DVD - 1999
Average Rating:
Rate this:
A brother and sister are magically transported through their television set and into the black-and-white world of a 1950s sitcom called Pleasantville. Soon they affect this environment with their worldly sensibilities, and people and things slowly begin to acquire color.
Publisher: [S.l.] : New Line Home Video, c1999
Edition: Widescreen version
ISBN: 0794043472824
Branch Call Number: DVD DRAMA PLE
Characteristics: 1 videodisc (124 min.) : sd., col. & b&w ; 4 3/4 in


From the critics

Community Activity


Add a Comment

Jun 17, 2017

Pleasantville is an addictive film: every viewing is better than the last time. Little wonder it has become a cult classic. We've watched the DVD several times (and originally at the theater), and it never gets old.
In the pursuit of entertainment, Pleasantville of course employs stereotypes: I lived through the 1950s, and it certainly wasn't this blissfully happy. After all, this was the era of the Red Scare and nuclear saber-rattling. Even so, you can easily get on board with the total innocence at the beginning of the black & white inner story, and yet also exult as the colors begin to appear.

Apr 27, 2015

One of my all time favorite movies, with characters that grow, and find inter truths. Can watch this over, and over (and again for the soundtrack). A real pleasure.

Kelly196 Oct 16, 2014

Fun movie. Very good storyline.

Robert092543 Aug 25, 2014

"The time has come, the walrus said, to talk of many things..." ...of black & white and colored folk, of burning books and flings. Thus we all sing as we tumble down the rabbit hole that is Pleasantville, one of the most uniquely conceived cinematic events I've ever seen. We are Alice observing the absurdities and nonsense thinly disguising the bigotry and censorship issues that lie just under the surface of Pleasantville's Wonderland.

This is one of the few instances where I thoroughly approve the author directing his own screenplay, for no one else could possible have used the metaphors inherent in the writing to better imaging on the silver screen. This was a director's movie in every sense of the phrase, and the honor of its intent was faithfully rendered entertaining and delightful to behold. Color became a character in the film, gently easing its message to us bemused spectators, and was as effective as the vivid black & white book burning scene, or the simple sign in a shop window, "no coloreds." I tip my hat to director/writer Gary Ross.

None of the above is subtle, and at first I thought I was watching parody, or even satire. But when a film transcends those literary devices and comes alive with delicious imagery and simple intent, true cinematic art is created. I can see how this film could be seriously misunderstood, which may or may not have had anything to do with its not earning awards for its writing and direction. It's simplicity in style and approach is its greatest virtue. Its tragedy is its misinterpreted messages.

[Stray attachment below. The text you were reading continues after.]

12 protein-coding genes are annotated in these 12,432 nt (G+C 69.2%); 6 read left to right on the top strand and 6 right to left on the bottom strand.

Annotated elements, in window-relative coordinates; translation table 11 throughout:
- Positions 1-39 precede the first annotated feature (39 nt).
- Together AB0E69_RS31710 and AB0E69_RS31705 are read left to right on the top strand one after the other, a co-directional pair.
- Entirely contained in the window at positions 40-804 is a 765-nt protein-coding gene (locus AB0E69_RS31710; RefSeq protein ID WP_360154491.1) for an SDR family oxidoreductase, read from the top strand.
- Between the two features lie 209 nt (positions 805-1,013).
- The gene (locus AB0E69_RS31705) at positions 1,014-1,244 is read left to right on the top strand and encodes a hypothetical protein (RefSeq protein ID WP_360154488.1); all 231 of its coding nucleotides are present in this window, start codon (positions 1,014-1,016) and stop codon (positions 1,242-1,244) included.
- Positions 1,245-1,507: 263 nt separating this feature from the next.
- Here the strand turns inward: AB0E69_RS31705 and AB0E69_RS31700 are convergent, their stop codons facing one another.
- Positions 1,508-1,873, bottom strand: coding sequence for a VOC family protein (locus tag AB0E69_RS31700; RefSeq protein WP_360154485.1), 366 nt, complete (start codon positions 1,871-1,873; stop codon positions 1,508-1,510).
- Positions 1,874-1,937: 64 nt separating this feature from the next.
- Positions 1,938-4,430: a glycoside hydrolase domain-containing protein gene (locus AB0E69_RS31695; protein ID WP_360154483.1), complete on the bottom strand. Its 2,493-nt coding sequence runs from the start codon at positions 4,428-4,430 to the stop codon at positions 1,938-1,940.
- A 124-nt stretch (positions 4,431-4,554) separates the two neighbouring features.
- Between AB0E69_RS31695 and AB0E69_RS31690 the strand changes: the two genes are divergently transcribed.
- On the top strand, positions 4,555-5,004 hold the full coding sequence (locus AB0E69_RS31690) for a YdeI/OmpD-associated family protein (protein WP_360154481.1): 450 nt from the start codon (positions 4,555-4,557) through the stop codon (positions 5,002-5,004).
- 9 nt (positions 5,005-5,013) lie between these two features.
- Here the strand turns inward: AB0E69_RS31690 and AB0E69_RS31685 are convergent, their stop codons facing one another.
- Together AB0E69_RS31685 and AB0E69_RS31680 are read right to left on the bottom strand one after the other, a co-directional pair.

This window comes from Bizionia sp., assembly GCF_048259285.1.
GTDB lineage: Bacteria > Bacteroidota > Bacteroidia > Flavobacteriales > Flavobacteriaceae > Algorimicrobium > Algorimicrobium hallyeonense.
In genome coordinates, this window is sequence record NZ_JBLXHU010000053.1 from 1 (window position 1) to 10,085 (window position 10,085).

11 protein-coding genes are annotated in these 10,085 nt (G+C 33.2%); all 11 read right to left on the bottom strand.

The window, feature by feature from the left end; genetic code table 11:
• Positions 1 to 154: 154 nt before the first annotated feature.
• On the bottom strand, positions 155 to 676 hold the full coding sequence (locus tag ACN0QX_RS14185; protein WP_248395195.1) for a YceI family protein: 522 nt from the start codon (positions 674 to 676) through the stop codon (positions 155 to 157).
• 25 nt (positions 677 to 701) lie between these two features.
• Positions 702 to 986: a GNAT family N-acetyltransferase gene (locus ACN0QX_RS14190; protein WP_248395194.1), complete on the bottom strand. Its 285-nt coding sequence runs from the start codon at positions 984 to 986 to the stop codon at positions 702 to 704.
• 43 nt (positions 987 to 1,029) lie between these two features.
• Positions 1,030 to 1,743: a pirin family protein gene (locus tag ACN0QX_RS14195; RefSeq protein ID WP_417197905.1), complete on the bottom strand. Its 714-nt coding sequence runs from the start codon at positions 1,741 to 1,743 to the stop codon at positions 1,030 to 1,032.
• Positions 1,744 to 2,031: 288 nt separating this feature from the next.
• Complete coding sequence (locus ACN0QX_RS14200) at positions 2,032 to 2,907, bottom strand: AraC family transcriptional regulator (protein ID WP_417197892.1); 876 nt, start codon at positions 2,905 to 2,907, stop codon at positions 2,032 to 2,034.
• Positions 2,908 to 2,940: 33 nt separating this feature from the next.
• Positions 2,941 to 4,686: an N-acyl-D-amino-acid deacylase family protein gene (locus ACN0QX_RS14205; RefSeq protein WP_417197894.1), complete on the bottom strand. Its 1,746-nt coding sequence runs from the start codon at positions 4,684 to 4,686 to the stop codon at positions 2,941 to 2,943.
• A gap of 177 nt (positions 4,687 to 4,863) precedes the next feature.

The acting was fine, the cinematography and art direction both brilliant, but all these elements were used and manipulated to serve the director/writer's vision. I've always liked Tobey Maguire's work, ever since I saw his terrific performance in The Cider House Rules, made a few years earlier. And I thoroughly enjoyed and appreciated the work of Reese Witherspoon. The talented and versatile Joan Allen and Jeff Daniels were spot on in terms of the film's style and intent, touchingly illustrating the two central victims of the perfect world they inhabit.

How a film with as many obvious images and metaphors can be so entertaining is beyond me. But I thoroughly enjoyed the film for its fun, as well as its messages.

Jul 18, 2013

Is carnal knowledge, like ignorance, really bliss?_____ You know, I much preferred the b&w, 1950s town of Pleasantville before the characters of Jennifer and David arrived in it and corrupted it with the colors of carnal knowledge. (Yep. That's right! - Corrupted it!)_____ I thought that as a movie Pleasantville got its equation for fulfillment all wrong. By using the screwy metaphor of color as its yardstick to measure fulfillment, I was told, plain and simple, that a black & white world equaled sterility, close-mindedness, and gross naivety. While, on the other hand, a technicolor world meant only beauty, life-lovingness and rich rewards._____ This film seemed to have absolutely no understanding or appreciation for the targeted era in US culture which it so smugly attempted to belittle and ridicule._____ I found it really hard to believe that the characters living in Pleasantville (before the colors of sex arrived) were so bloody clueless that they didn't know that a whole, wide world existed out there beyond the idealism of their quaint, little town._____ Like, hello!? - Didn't these innocent-ones watch movies and TV? And, didn't they actually see in color?

indigo_lion_24 Feb 27, 2013

This film has a couple insights that make it interesting at first but pretty soon it becomes a belabored morality tale, heavy handed and little entertainment value.

Good acting all around though.

tarayoung Jan 30, 2013

Great movie

Oct 26, 2012

Implied Sexual content, although there was no explicit sex.

vdragon1031 Feb 04, 2012

I absolutely LOVE this movie! I grew up to it in the late '90s and this is how I remember Toby Mcquire and Reese Witherspoon. Definitely a movie that will make you question morals and what is right and what is wrong.

Really good movie


Add Age Suitability

There are no ages for this title yet.


Add a Summary

There are no summaries for this title yet.


Add Notices

There are no notices for this title yet.


Add a Quote

There are no quotes for this title yet.

Explore Further

Browse by Call Number


Subject Headings


Find it at ELPL

To Top